One: First tip for in-house sourcers (and agency if necessary); find time to learn online and research your role!

Typically your working structure can be more prescribed than your agency counter-parts but if you can make time at work, or on your journey, get in front of some good webinars and implement what you can.

Two: First tip for agency recruiters. Do not be put off or believe your candidates will be put off by your agency brand or the lack of employer brand.

You need to create your own style and engagement in an approach that is personal to you and the service that they can expect from you as an individual.

How do you do this?

  • Don’t send a generic InMail – “want a job”, “I’m working this job”, “I want to talk to you about a job”. I know this sounds obvious, but I’ve seen some horrors!
  • Do seek to engage – Explain why you have chosen to make contact, give clear avenues to communicate back at a time that will suit them and play to your strengths. This is the start of your conversation with this potential candidate and you should be looking beyond this single opportunity, something your in-house peer cannot always do.
  • I’m aware these tips should work for both parties, and often approaches are too bland, but I think too often the agency sourcer lacks the confidence to support their approaches appropriately.

Three: Finding a way to stay in touch is important if your role is to build a “talent” pipeline, community or whatever other phrase your firm has come up with and this is where you need to be a bit clever.

For it to work and become a potential source of further candidates beyond your original intro it needs to become about more than jobs and about what the candidate pool delivers.

Here’s some things I’ve heard people doing recently that might work for you;

  • Offering webinars with your business leaders/technical geniuses/brand advocates on a topic of interes
    • While we’re on this point, do avoid the obvious here; for instance suddenly thinking about doing something on D&I to offer directly to D&I potential candidates and show what your business is doing in the field may be futile. It’s something everyone is trying to do and much as with random poorly planned initial approaches if there’s too much of something it becomes spam! Instead maybe think of someone who in your organisation demonstrates the success of D&I but get them to speak about what they do day to day or what makes them brilliant for your firm, that wider engagement will be far more interesting for a far bigger pool than making it a single issue event.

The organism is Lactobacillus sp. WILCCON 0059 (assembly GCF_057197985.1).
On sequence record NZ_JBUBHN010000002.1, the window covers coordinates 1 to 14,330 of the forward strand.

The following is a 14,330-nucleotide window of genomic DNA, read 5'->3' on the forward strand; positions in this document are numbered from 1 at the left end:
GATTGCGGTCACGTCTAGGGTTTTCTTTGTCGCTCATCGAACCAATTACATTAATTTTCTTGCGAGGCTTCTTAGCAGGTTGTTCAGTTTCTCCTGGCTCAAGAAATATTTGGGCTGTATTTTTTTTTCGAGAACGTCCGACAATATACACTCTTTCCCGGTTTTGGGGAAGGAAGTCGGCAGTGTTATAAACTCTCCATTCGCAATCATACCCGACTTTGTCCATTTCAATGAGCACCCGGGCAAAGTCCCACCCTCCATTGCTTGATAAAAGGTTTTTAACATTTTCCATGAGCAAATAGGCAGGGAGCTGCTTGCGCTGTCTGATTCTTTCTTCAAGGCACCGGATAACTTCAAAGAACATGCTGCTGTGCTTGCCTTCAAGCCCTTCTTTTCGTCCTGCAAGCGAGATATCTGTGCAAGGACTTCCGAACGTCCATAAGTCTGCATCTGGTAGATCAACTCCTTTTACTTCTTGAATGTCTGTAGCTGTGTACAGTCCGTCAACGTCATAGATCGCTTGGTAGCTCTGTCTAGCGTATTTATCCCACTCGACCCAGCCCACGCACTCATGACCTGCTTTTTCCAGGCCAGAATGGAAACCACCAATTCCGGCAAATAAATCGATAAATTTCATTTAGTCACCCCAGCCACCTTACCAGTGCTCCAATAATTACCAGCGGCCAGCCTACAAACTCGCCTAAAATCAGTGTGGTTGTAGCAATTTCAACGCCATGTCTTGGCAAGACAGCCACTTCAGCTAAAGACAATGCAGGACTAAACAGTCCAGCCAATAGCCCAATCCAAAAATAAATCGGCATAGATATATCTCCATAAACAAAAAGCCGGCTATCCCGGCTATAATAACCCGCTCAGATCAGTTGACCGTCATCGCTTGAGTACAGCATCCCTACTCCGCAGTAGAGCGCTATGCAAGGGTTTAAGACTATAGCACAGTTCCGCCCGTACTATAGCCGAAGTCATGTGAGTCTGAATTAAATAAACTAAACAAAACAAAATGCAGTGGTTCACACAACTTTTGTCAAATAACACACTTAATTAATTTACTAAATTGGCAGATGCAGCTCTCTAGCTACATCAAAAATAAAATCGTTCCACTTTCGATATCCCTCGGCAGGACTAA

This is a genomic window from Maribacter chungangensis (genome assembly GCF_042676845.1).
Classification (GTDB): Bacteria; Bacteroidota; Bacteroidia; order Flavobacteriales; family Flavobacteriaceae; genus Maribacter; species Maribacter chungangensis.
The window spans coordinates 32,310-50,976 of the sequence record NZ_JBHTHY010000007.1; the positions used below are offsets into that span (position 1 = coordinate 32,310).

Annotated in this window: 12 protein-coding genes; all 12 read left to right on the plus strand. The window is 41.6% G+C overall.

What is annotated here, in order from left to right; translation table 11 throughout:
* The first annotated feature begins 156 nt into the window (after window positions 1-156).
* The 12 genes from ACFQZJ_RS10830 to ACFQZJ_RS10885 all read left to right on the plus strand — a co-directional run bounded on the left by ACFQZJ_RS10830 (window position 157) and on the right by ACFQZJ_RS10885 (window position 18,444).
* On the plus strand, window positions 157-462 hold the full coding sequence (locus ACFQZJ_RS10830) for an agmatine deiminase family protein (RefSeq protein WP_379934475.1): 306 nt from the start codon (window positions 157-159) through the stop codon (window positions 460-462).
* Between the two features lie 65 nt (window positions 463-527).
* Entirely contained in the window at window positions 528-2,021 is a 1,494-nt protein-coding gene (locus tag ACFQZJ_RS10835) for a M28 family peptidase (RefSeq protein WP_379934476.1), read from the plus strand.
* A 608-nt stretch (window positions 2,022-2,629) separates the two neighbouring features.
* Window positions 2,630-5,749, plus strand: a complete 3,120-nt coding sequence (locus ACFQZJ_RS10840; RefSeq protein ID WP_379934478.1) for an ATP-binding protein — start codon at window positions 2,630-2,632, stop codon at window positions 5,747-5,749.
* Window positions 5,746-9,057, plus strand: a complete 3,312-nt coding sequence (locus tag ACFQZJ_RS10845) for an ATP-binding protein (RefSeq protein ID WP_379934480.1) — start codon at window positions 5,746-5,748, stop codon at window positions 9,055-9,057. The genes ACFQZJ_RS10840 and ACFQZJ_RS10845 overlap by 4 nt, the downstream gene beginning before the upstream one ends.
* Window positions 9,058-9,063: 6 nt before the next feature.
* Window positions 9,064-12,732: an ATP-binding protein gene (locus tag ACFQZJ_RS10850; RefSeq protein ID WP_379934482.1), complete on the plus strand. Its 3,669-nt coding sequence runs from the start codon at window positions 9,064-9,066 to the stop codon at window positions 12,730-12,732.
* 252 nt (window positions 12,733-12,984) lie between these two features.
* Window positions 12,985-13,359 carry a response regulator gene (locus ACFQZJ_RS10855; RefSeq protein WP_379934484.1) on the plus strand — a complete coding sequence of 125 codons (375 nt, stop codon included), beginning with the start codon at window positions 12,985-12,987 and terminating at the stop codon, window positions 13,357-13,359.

• Can you offer any kind of check in service?
    • Again this is something we see discussed in theory for recruiters/sourcers and in our training but time is an issue. That said you can sometimes do something relevant, potentially make use of a spare hour for an online Q&A to which you invite former candidates; if you want to think about what might work talk to your colleagues in graduate recruiting, particularly if they have a good alumni network and see what works for them. This is something the US tends to be great at but over here we’ve still got some way to go.


I’d suggest that the biggest thing any sourcer can learn, wherever they work and whoever their employer is, is to listen and then implement what they think will work for them. Sound basic? Maybe, but too often sourcing is focused on being in the back room and being a transactional service, focused on solving yesterday’s problem of a candidate shortage in-house or in an agency.

Get your head up, watch and listen to people who are good at what they do and then work to personalise and implement that in your own world. Agency and in-house sourcers aren’t so different, most started in one world and ended up in another, what stands out about the good ones is their ability to learn and then take those new founds skills and competencies and put them into a personalised framework of their own.